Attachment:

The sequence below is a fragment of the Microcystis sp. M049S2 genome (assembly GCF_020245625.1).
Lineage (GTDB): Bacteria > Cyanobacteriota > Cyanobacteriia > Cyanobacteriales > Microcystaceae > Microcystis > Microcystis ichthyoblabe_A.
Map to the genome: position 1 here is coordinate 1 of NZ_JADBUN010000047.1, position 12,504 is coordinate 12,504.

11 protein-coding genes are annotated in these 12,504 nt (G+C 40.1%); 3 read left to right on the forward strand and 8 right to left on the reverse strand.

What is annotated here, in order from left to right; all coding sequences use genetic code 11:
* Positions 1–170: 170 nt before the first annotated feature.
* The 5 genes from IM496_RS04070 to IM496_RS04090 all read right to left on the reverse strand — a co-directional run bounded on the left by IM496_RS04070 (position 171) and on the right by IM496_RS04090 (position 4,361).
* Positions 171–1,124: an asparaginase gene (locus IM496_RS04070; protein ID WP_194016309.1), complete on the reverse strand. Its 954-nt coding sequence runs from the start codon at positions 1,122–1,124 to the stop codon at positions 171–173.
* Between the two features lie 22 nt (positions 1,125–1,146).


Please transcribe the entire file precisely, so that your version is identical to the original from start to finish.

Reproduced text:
The sequence below is a fragment of the Microcystis sp. M049S2 genome (assembly GCF_020245625.1).
Lineage (GTDB): Bacteria > Cyanobacteriota > Cyanobacteriia > Cyanobacteriales > Microcystaceae > Microcystis > Microcystis ichthyoblabe_A.
Map to the genome: position 1 here is coordinate 1 of NZ_JADBUN010000047.1, position 12,504 is coordinate 12,504.

11 protein-coding genes are annotated in these 12,504 nt (G+C 40.1%); 3 read left to right on the forward strand and 8 right to left on the reverse strand.

What is annotated here, in order from left to right; all coding sequences use genetic code 11:
* Positions 1–170: 170 nt before the first annotated feature.
* The 5 genes from IM496_RS04070 to IM496_RS04090 all read right to left on the reverse strand — a co-directional run bounded on the left by IM496_RS04070 (position 171) and on the right by IM496_RS04090 (position 4,361).
* Positions 171–1,124: an asparaginase gene (locus IM496_RS04070; protein ID WP_194016309.1), complete on the reverse strand. Its 954-nt coding sequence runs from the start codon at positions 1,122–1,124 to the stop codon at positions 171–173.
* Between the two features lie 22 nt (positions 1,125–1,146).